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With a great solo attack on the Tre Monti climb, Zakarin dropped his rivals in a 7-rider breakaway before completing a time trial to win stage 11 of the Giro d’Italia; Contador defended his lead

Photo: Sirotti










20.05.2015 @ 17:38 Posted by Emil Axelgaard

A few weeks after his breakthrough victory in the Tour de Romandie, Ilnur Zakarin (Katusha) continued his excellent first season at the WorldTour level when he completed a fantastic solo ride to win stage 11 of the Giro d’Italia. Having made it into a 10-rider breakaway after a hectic start, the Russian dropped his rivals on the penultimate stage before time trialling his way to the finish before Carlos Betancur (Ag2r) beat Franco Pellizotti (Androni) in the sprint for second. Alberto Contador (Tinkoff-Saxo) tested his rivals and defended his overall lead.


Last year Ilnur Zakarin got a lot of attention for his strong performances in the Tour d’Azerbaijan and Tour de Slovenie. His good results earned him a contract at the WorldTour level with the Katusha team but he flew under the radar as he headed into the season.


However, the Russian has been unstoppable in the first part of the year and has confirmed his huge potential as a stage race rider. It all started with a solid performance in the Vuelta al Pais Vasco where he got close to winning the queen stage but it was his results in the Tour de Romandie that really marked him out as a future star.


Despite being up against riders like Chris Froome, Nairo Quintana and Vincenzo Nibali, Zakarin came away from the WorldTour race with a hugely surprising overall victory. The result suddenly elevated him to an outsider status for his debut grand tour, the Giro d’Italia.


In the early part of the race, it seemed that there is a limit to his current capabilities as he quickly dropped out of GC contention. However, he is now back at his best level after he took a fantastic solo victory in today’s very hard stage 11 of the Italian race.


Zakarin had joined forces with Carlos Betancur, Franco Pellizotti, Matteo Montaguti (Ag2r), Ruben Fernandez, Benat Intxausti (both Movistar), Marek Rutkiewicz (CCC), Ryder Hesjedal (Cannondale), Steven Kruijswijk (LottoNL-Jumbo) and Diego Rosa (Astana) to form a very strong 10-rider break after a hectic and fast start to the race. As they hit the tough finishing circuit around the Imola racetrack, Rutkiewicz, Fernandez and Montaguti were dropped and things were not looking too good for the break as Orica-GreenEDGE were chasing hard in the peloton.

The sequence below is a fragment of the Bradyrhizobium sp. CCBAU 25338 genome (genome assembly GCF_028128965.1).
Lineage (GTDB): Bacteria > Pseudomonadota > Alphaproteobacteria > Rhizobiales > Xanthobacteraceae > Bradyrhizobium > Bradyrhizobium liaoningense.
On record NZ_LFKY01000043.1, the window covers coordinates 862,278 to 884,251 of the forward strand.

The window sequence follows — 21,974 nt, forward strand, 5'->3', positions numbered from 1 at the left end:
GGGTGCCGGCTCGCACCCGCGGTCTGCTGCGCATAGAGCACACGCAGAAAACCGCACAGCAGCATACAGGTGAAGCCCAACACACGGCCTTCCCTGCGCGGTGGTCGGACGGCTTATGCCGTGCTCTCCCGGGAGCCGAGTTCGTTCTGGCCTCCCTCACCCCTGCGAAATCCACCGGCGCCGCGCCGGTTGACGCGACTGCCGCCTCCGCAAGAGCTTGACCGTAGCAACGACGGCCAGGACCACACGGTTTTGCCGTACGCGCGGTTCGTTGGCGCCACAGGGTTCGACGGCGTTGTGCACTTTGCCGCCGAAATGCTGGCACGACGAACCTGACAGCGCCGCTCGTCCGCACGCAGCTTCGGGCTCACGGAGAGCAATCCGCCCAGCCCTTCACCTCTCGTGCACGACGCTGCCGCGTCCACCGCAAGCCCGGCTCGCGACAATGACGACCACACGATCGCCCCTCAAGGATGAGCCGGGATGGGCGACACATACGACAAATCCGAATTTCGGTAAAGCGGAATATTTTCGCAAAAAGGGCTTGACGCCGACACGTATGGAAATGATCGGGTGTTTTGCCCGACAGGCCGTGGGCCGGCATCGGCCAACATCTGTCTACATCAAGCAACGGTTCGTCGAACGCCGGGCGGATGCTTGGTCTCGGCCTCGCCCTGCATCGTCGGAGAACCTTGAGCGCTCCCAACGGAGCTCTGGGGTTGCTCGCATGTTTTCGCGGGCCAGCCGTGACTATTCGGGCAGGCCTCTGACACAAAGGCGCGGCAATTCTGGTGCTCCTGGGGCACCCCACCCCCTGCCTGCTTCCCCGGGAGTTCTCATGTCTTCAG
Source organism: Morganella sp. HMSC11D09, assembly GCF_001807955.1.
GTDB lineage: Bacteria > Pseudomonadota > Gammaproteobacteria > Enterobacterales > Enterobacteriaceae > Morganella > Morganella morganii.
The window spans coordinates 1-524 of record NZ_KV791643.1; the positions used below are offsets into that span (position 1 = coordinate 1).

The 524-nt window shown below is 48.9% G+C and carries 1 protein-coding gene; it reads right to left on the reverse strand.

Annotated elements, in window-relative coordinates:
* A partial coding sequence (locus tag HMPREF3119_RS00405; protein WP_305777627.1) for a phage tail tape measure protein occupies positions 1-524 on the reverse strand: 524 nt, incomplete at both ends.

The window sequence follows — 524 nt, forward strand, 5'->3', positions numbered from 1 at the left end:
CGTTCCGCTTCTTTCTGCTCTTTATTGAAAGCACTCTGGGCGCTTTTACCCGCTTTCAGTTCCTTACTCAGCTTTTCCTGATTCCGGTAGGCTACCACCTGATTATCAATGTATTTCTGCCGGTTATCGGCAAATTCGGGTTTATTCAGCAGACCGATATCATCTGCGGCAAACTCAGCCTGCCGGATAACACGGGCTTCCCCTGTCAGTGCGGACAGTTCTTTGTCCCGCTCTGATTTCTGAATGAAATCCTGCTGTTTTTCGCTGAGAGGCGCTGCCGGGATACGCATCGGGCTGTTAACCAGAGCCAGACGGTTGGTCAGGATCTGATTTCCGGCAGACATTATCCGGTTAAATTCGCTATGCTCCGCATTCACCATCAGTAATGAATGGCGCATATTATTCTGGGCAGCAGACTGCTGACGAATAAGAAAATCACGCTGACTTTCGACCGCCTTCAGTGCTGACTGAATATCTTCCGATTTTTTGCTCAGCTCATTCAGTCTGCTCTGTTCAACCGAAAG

At the start of the penultimate lap of the 15.4km finishing circuit, the fron group had an advantage of 1.45 over the diminished peloton that was led by Luke Durbridge. Rutkiewicz and Montaguti were 19 seconds behind while Stefan Küng (BMC) who had made an attack on a descent, was 35 seconds head.


As they started to climb the Tre Monti, Durbridge swung off and left it to climbers Simon Clarke and Esteban Chaves to set the pace for Orica-GreenEDGE. They quickly bright Küng, Montaguti and Rutkiewicz back but they didn’t get much closer to the front group.


As the break hit a steep section near the top of the climb, Zakarin made a strong solo move and no one had any respond. As he won the KOM sprint at the top, he had an advantage of a few seconds over his chasers from which Intxausti beat Betancur in the sprint to take the KOM jersey back. At this point the peloton was still 1.18 behid.


Zakarin did an amazing descent and as he crossed the line to start the final lap, he was already 40 seconds ahead of his chasers while the peloton was at 1.20.


At this point, a small drama took place as Rigoberto Uran (Etixx-QuickStep) crashed on the wet finishing straight. The Colombian was quickly back on his bike though and with the help of his team car, he made it back to the peloton on the lower slopes of the descent.


The gap had now gone out to 1.25 while the chasers had lost 56 seconds. Chaves and Clarke blew up and as Paolo Tiralongo hit the front for Astana to control the situation, it was clear that the break would stay away.


Zakarin was first at the top of the climb and had now distanced the peloton by a massive 1.45. Intxausti launched a small attack but he was quickly brought back.


In the peloton, Alberto Contador suddenly tried a surprise attack that saw Fabio Aru drift back in the peloton. Instead, it was sprinter Juan Jose Lobato (Movistar) who shut it down.


Michael Matthews (Orica-GreenEDGE) and Roman Kreuziger (Tinkoff-Saxo) both ride aggressively on the descent but as they hit flatter roads, Luis Leon Sanchez set a slower pace for Astana. Maciej Paterski (CCC) attacked and he was joined by Phillippe Gilbert (BMC) to form a duo that gradually edged closer to the chasers where Hesjedal was riding hard to maximize his time gains.


However, no one was going to catch Zakarin who held everybody off to take a huge solo win. Betancur beat Pellizotti in the sprint for second while Paterski and Gilbert made it to the line in 8th and 9th. Lobato won the sprint of the peloton.


Contador got safely through a hard and wet day and so defended his 3-second lead of Aru. He faces another tough stage tomorrow as the course for stage 12 has a very hilly finale. After a completely flat first part, the riders go up three short climbs before they get to the bottom of the Monte Berico, a 1.2km climb with an average gradient of 7.1%, where the puncheurs hope to sprint for the win.